In the last twenty years nanotechnology has revolutionized the world of information theory, computers and other important disciplines, such as medicine, where it has contributed significantly in the creation of more sophisticated diagnostic tools. Therefore, it is important for people working in nanotechnology to better understand basic concepts to be more creative and productive. To further foster the progress on Nanotechnology in the USA, the National Science Foundation has created the Network for Computational Nanotechnology (NCN) and the dissemination of all the information from member and non-member participants of the NCN is enabled by the community website www.nanoHUB.org. nanoHUB's signature services online simulation that enables the operation of sophisticated research and educational simulation engines with a common browser. No software installation or local computing power is needed. The simulation tools as well as nano-concepts are augmented by educational materials, assignments, and toolbased curricula, which are assemblies of tools that help students excel in a particular area. As elaborated later in the text, it is the visual mode of learning that we are exploiting in achieving faster and better results with students that go through simulation tool-based curricula. There are several tool based curricula already developed on the nanoHUB and undergoing further development, out of which five are directly related to nanoelectronics. They are: ABACUS - device simulation module; ACUTE - Computational Electronics module; ANTSY - bending toolkit; and AQME - quantum mechanics module. The methodology behind tool-based curricula is discussed in details. Then, the current status of each module is presented, including user statistics and student learning indicatives. Particular simulation tool is explored further to demonstrate the ease by which students can grasp information. Representative of Abacus is PN-Junction Lab; representative of AQME is PCPBT tool; and representative of ACUTE is SCHRED, which has 97 citations in research papers and is the most popular tool on nanoHUB.org. Surveys were collected from three courses offered at Arizona State University. These courses were: EEE434/591, the Quantum Mechanics class offered in the fall 2007; EEE 101 Engineering Design, offered in the spring 2008; and EEE533 Semiconductor Device and Process Simulation, offered in the fall 2009. The study consisted of students participating in a voluntary Likertscale survey that focused on: Learning outcomes, Evidence of the learning, Pedagogical approach and Usability aspects. In particular, the survey investigated how intuitive the tools are. The results of the study identified differences in the way students perceived the nanoHUB.org simulation tools. Graduate and undergraduate students reported more positive experiences with nanoHUB.org simulations than freshman students did. Potential explanations for these differences are: a) freshman students have not fully developed graphical literacy skills; b) students may lack the prior knowledge required at the time they interact with the tool; and c) students may lack interests in the topic and have not yet seen the value of how these tools can be applied toward their own learning goals. A potential support to overcome some of these difficulties may be by embedding just-intime instructional supports together with the simulation tools.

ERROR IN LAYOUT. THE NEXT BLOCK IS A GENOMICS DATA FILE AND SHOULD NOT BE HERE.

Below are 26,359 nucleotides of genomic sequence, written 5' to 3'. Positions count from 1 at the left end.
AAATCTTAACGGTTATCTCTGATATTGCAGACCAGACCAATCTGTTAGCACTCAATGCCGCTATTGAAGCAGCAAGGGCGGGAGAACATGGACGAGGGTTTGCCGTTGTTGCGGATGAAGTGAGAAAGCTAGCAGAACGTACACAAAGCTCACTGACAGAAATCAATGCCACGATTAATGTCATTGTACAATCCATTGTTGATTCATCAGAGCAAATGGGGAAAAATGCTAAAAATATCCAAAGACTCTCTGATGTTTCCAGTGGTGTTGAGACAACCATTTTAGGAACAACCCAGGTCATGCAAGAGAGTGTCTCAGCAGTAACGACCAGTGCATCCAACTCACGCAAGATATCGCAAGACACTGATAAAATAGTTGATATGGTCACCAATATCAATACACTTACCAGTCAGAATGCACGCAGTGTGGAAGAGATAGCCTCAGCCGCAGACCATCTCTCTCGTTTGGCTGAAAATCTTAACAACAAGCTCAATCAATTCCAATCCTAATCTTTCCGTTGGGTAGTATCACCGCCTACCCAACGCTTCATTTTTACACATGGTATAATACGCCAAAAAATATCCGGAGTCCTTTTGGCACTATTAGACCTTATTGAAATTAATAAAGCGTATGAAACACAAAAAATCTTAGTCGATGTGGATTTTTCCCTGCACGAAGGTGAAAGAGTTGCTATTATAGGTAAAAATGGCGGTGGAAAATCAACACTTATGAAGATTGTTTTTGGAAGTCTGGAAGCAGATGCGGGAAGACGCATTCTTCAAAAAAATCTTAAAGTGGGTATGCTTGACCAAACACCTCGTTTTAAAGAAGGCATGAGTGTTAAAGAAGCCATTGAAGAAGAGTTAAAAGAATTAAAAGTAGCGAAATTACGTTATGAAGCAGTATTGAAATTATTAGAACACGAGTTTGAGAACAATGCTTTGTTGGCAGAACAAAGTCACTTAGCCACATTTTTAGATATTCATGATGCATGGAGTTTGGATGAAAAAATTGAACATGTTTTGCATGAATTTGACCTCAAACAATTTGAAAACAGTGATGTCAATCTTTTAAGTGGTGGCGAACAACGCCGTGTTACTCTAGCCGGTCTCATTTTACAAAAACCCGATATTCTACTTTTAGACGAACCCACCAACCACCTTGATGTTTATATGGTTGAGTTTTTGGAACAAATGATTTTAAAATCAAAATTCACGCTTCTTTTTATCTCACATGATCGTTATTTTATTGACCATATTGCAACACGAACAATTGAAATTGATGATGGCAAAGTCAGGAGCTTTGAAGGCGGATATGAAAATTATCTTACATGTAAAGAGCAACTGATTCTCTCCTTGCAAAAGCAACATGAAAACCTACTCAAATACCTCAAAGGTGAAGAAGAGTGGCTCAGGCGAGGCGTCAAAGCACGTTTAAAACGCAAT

Original languageEnglish (US)
Pages (from-to)95-104
Number of pages10
Issue number2
StatePublished - Dec 2013


  • AQME
  • NanoHUB
  • Terms-ABACUS
  • Tool-based curricula

ASJC Scopus subject areas

  • Electrical and Electronic Engineering


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